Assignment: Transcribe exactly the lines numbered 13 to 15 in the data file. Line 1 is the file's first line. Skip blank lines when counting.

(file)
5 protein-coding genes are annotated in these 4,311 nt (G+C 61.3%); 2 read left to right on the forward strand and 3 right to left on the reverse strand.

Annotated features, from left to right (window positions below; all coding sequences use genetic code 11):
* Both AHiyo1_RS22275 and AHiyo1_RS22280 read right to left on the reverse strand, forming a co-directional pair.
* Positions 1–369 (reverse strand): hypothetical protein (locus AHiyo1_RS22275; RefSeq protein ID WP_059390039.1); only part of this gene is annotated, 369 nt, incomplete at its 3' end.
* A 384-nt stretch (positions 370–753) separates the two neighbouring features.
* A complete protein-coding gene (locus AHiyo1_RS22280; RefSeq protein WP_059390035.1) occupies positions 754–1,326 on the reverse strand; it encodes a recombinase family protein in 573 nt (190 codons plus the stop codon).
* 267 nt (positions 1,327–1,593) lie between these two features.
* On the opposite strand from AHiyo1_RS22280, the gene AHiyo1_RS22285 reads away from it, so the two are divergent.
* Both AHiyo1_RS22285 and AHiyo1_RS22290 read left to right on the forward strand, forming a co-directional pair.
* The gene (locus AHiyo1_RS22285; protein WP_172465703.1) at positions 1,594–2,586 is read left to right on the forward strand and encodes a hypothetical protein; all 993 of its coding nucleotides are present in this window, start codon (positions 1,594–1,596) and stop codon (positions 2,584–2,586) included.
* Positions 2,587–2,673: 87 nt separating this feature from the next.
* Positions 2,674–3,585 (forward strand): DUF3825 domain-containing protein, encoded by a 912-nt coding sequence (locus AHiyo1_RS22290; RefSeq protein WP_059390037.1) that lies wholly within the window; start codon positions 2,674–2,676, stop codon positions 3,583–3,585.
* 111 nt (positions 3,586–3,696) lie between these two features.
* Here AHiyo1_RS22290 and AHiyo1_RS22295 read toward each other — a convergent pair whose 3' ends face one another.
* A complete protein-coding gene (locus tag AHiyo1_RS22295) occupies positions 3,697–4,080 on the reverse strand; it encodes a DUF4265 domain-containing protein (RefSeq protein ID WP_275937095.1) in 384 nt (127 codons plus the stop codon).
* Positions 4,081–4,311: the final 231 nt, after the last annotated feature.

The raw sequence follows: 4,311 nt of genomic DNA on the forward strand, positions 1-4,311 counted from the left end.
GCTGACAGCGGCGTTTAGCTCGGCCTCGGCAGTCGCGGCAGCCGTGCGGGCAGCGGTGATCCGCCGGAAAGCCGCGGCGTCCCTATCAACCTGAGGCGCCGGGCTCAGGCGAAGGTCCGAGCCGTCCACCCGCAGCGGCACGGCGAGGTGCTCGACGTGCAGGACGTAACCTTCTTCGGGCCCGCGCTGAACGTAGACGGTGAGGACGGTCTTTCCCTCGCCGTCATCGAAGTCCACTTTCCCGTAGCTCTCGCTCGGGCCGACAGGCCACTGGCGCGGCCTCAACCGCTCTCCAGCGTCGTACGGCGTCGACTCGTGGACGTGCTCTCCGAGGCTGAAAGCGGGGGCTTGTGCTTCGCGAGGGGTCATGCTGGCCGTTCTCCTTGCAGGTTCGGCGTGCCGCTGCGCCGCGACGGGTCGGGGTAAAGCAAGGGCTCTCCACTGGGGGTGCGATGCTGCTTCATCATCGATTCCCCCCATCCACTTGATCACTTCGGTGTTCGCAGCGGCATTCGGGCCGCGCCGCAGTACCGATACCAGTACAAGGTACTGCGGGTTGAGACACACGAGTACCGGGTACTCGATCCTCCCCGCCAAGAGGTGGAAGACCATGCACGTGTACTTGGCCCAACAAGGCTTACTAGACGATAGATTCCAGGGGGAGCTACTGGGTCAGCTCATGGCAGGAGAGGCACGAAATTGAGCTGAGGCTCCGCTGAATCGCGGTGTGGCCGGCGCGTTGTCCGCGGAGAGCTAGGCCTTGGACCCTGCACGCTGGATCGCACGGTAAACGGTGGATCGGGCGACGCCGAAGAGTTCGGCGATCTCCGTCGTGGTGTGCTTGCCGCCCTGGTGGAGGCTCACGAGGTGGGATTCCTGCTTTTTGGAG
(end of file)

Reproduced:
* 111 nt (positions 3,586–3,696) lie between these two features.
* Here AHiyo1_RS22290 and AHiyo1_RS22295 read toward each other — a convergent pair whose 3' ends face one another.
* A complete protein-coding gene (locus tag AHiyo1_RS22295) occupies positions 3,697–4,080 on the reverse strand; it encodes a DUF4265 domain-containing protein (RefSeq protein ID WP_275937095.1) in 384 nt (127 codons plus the stop codon).